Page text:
Skip to main content

Leriche syndrome

A 45-year-old man with a past history of diabetes mellitus, coronary artery disease with two-vessel disease, and peripheral arterial occlusive disease with gangrene of the left big toe, status post amputation, presented to the emergency department. He was a heavy smoker and complained of severe distension, vomiting, and diffuse abdominal pain for 4–5 days. Computed tomography (CT) was performed to determine if the pain and distension were caused by intestinal obstruction or ischemic bowel syndrome (Fig. 1). CT scan revealed aortoiliac occlusive disease (Leriche syndrome). The patient underwent bilateral axillofemoral bypass.

Fig. 1
figure 1

Coronal reconstruction of contrast-enhanced CT scan of the abdomen revealed thrombosis from the distal abdominal aorta to the bilateral common femoral arteries

Leriche syndrome, also referred to as aortoiliac occlusive disease, is due to thrombotic occlusion of the abdominal aorta just above the site of its bifurcation.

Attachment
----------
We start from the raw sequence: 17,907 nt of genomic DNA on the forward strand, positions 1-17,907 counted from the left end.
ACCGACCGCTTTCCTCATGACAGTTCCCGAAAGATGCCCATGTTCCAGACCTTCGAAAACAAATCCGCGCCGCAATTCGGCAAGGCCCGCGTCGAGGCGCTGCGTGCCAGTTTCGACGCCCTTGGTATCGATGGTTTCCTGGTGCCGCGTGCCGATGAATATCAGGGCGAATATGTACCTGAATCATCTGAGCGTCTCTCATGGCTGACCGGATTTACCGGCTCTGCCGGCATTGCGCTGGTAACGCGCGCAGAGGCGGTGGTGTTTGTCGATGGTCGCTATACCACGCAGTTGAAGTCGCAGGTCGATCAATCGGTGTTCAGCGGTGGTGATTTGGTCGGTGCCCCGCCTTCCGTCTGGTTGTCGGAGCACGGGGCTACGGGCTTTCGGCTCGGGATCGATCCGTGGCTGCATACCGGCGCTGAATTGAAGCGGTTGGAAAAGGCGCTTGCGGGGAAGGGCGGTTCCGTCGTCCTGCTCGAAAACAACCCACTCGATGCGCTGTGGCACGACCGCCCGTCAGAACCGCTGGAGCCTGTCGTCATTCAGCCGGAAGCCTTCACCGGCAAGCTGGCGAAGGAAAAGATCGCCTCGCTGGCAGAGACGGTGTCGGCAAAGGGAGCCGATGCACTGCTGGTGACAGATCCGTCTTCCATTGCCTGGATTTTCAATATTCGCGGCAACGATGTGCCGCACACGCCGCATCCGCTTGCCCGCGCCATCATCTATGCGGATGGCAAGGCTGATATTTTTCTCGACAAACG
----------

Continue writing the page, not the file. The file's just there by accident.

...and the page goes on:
The characteristic symptoms include inability to maintain penile erection, fatigue of both lower limbs, intermittent bilateral claudication with ischemic pain, and absent or diminished femoral pulses along with pallor or coldness of both lower extremities.

Aortoiliac occlusive disease was first described in 1814 by Robert Graham of London. Leriche syndrome was named after René Leriche, a famous French surgeon who successfully operated “his” syndrome on a 29-year-old truck driver.

Traditional surgical treatments for aortoiliac occlusive disease are aortoiliac endarterectomy (TEA) and aortobifemoral bypass (AFB). For higher-risk patients, there are alternative ways to avoid abdominal surgery such as axillofemoral bypass (extra-anatomic technique) and percutaneous transluminal angioplasty (PTA) and stenting.

Author information

Authors and Affiliations


Corresponding author

Correspondence to Yung-Ze Cheng.

Rights and permissions

Open Access This is an open access article distributed under the terms of the Creative Commons Attribution Noncommercial License ( ), which permits any noncommercial use, distribution, and reproduction in any medium, provided the original author(s) and source are credited.

Reprints and permissions

About this article

Cite this article

Lee, WJ., Cheng, YZ. & Lin, HJ. Leriche syndrome. Int J Emerg Med 1, 223 (2008).

Download citation

  • Received:

  • Accepted:

  • Published:

  • Issue Date:

  • DOI: